Although this as obvious link to software control, his turf, I would just like to point that he is not the only one to have the expertise and the capability to defend such positions, nor the first, and I was personally far more influenced by people such as Christophe Aguitton and Ian Brown: arguing that a for-profit company (or a government) is not the best repository of exhaustive, centralised information was a concern put to law in the 70’s — and I remember taking a oath to protect ‘statistical secret’.
“When it comes to personal software, people are more than happy to transfer control to outside providers in exchange for convenience, low cost, and – this is also important – the benefits of data and application sharing that come with a multitenant model”
The whole point that underlines both of Mr. Stallman’s interests is the relationship of contemporary technologies to fundamental rights.
As much as he might be considered an outsider, his principled stand is a welcome counterweight. Happy people who give up control and define the market are still, in the long run, the worst enemy of anyone who values a pre-surveillance/security fractured culture, odd duck or not!
The vast majority of the happy customers have very little interest or idea about the ultimate loss of privacy than will come down the pike!
I would expect a major driver of privacy-friendly technologies to be a desire to avoid subpoenas, rather than protecting users. GMail’s is going to get a lot of lawyer’s letters over the next few years!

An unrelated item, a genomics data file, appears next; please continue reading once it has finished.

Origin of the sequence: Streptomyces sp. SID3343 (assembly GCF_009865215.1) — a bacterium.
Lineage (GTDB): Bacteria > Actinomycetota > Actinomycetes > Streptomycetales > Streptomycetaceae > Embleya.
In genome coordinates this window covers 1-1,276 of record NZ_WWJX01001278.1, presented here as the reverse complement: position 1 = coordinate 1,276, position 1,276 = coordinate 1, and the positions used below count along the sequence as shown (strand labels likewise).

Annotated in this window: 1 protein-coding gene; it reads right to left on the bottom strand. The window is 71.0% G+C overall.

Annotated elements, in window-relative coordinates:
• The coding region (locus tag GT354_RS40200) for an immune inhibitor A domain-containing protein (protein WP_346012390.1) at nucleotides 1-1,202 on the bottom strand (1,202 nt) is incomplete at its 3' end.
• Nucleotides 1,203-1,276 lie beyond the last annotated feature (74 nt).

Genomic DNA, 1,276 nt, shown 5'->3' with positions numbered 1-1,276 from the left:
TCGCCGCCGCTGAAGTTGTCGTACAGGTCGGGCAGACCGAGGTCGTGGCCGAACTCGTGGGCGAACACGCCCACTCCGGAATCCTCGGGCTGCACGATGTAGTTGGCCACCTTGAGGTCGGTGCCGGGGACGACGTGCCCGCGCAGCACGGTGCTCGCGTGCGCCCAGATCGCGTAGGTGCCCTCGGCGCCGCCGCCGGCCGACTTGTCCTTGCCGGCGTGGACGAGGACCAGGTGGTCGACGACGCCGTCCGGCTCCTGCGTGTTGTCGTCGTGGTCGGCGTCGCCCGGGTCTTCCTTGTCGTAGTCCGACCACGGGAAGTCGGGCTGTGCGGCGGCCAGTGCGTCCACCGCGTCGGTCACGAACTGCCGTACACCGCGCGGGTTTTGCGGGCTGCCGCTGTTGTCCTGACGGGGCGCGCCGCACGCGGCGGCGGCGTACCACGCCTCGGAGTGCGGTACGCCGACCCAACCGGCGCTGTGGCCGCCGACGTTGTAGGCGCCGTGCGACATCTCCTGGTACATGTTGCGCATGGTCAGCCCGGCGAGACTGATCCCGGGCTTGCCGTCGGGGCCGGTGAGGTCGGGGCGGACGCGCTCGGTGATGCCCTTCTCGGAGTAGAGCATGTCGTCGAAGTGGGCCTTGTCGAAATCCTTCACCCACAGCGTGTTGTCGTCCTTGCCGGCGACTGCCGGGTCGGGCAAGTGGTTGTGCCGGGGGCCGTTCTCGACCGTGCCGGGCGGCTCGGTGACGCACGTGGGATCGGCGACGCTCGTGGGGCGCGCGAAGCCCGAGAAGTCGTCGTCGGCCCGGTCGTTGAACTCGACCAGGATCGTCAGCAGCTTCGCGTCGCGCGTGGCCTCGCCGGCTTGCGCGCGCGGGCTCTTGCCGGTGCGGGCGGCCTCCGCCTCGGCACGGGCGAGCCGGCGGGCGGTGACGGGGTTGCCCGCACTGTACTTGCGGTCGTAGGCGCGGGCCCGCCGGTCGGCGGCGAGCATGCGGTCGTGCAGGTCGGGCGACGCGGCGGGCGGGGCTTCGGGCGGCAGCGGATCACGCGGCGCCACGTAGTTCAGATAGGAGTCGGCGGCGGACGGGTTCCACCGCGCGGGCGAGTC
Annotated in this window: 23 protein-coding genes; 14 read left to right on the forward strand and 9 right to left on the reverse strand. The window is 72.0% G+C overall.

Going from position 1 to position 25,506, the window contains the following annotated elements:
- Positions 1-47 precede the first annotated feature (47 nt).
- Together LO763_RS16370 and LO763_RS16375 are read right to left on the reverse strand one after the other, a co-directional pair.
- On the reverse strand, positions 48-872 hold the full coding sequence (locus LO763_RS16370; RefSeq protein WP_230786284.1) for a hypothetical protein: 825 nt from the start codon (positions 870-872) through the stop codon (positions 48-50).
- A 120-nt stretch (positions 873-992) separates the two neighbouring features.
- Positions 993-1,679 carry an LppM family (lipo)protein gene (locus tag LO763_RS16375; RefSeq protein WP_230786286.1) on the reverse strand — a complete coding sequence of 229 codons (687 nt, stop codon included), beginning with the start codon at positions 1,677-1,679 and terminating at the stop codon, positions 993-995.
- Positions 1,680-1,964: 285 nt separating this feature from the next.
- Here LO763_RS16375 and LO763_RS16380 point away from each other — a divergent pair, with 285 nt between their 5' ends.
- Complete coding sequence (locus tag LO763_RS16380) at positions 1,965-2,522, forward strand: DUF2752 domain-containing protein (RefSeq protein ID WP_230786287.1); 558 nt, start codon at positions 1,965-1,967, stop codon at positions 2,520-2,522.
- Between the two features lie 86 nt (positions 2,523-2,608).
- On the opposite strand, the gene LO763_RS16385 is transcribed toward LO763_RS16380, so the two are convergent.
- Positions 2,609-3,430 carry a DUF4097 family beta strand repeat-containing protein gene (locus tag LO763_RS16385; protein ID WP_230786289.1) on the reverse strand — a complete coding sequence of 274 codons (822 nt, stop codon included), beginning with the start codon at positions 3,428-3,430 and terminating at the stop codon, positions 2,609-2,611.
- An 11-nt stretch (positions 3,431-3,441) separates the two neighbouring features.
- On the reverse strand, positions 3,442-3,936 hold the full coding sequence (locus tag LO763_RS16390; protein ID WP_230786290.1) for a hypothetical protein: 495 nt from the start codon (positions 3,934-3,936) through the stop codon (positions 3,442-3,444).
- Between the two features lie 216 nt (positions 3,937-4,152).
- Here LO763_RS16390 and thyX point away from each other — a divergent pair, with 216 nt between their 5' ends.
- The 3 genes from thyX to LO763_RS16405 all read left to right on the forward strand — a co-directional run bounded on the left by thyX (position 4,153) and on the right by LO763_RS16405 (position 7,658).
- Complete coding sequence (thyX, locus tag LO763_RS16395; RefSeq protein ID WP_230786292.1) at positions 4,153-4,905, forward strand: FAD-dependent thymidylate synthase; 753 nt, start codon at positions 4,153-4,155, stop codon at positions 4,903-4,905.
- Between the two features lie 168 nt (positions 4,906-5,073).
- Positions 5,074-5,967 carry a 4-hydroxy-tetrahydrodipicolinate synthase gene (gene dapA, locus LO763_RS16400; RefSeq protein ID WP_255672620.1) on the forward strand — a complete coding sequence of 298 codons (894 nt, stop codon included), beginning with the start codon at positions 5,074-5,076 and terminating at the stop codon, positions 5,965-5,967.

We are at the moment, constantly reducing the set-up costs of a totalitarian society. However distant the possibility, being able to run a few queries across the mobile phone position database and Facebook to find all the foreigners/liberals/royalists, etc, is not a great thing for human freedom. But that’s not going to stop 14-yr old girls using Bebo, or me carrying my mobile around…
FYI… be careful dropping RMS’s name. You can be sure to get some heated disagreement in any ensuing replies.
Cloud computing is just yet another misused phrase. People now try to use the word “cloud” wherever they used “utility”,”saas”,”paas” or “hosted”. But fundamentally, all these are manifestations of disruptive software engineering trends like virtualization, SOA, OpenSource etc..
This discussion is wonderful. Sorry for coming late to this particular party!
Yes, the greatest challenge that “Cloud Computing” has is one of marketing-hype. And as long as everyone keeps on discussing and debating it in generic philosophical terms it will continue to be just hype with everyone having a “rational” position to argue from. The discussion will not converge and we’ll be left having to find another term as this one will become poisoned.
Cloud computing will not be adopted as a step function to everything that we do everywhere. This position is ridiculous and no one in their right-mind would take it and defend it for very long. But the opposite is also true. There are applications (personal and professional) that make sense from technical, legal and business perspectives…so why the heck not?
For this conversation to make any sense moving forward, we need to break it down and provide some sort of framework within which to analyze and rationalize. Take the hype out of the debate and bring it back to data – technical and business.
I’ve taken a crack at this within the context of electronic design. Cloud Computing, SaaS and Electronic Design
This is an extremely complicated “software stack” with tremendous vested interests inhibiting a transition to the cloud. But the cloud also presents tremendous opportunities when the “business drivers” align.